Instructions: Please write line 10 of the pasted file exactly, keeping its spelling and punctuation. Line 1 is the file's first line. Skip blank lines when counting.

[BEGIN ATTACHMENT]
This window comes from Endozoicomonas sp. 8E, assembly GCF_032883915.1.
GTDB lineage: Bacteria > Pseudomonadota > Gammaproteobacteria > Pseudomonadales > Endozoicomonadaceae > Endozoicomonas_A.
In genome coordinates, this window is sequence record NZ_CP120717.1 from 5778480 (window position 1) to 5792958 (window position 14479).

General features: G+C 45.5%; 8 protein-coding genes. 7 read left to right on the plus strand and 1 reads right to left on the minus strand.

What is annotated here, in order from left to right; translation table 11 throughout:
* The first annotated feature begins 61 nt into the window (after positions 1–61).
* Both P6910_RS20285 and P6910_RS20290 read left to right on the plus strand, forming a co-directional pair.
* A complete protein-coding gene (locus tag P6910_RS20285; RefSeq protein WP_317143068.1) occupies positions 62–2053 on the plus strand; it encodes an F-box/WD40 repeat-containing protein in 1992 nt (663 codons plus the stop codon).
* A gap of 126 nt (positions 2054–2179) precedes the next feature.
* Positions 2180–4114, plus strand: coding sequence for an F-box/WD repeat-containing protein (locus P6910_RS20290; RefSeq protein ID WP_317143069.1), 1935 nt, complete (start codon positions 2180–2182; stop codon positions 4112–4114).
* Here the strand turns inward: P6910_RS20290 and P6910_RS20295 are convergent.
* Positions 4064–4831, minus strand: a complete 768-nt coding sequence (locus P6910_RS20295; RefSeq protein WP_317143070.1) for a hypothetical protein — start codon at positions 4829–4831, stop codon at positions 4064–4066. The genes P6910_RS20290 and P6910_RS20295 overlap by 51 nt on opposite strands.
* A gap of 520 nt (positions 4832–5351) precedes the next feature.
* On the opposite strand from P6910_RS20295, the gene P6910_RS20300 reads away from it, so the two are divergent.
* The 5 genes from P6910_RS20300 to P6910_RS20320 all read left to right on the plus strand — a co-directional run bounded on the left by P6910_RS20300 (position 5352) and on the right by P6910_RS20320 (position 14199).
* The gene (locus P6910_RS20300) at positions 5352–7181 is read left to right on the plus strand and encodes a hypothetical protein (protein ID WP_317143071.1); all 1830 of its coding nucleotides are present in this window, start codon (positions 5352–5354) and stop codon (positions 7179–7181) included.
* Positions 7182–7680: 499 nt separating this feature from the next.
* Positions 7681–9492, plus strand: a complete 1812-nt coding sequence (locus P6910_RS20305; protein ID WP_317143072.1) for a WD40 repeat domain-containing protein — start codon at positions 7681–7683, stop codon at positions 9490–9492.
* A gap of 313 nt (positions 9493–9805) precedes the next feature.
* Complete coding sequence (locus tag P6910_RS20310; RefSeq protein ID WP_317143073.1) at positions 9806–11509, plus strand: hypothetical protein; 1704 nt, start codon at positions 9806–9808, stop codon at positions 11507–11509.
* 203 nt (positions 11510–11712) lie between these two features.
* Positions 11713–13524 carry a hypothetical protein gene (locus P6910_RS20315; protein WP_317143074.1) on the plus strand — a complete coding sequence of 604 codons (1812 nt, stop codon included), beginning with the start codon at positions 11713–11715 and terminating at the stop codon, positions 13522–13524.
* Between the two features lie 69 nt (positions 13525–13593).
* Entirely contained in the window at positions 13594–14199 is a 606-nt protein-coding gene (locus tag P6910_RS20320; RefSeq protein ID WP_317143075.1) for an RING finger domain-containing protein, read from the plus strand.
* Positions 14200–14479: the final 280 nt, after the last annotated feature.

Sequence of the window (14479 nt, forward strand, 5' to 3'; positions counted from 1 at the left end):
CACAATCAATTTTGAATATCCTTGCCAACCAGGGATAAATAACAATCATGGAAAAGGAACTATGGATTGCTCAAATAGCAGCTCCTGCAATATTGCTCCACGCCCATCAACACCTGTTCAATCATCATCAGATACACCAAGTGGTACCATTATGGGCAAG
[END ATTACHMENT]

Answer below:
* Positions 2180–4114, plus strand: coding sequence for an F-box/WD repeat-containing protein (locus P6910_RS20290; RefSeq protein ID WP_317143069.1), 1935 nt, complete (start codon positions 2180–2182; stop codon positions 4112–4114).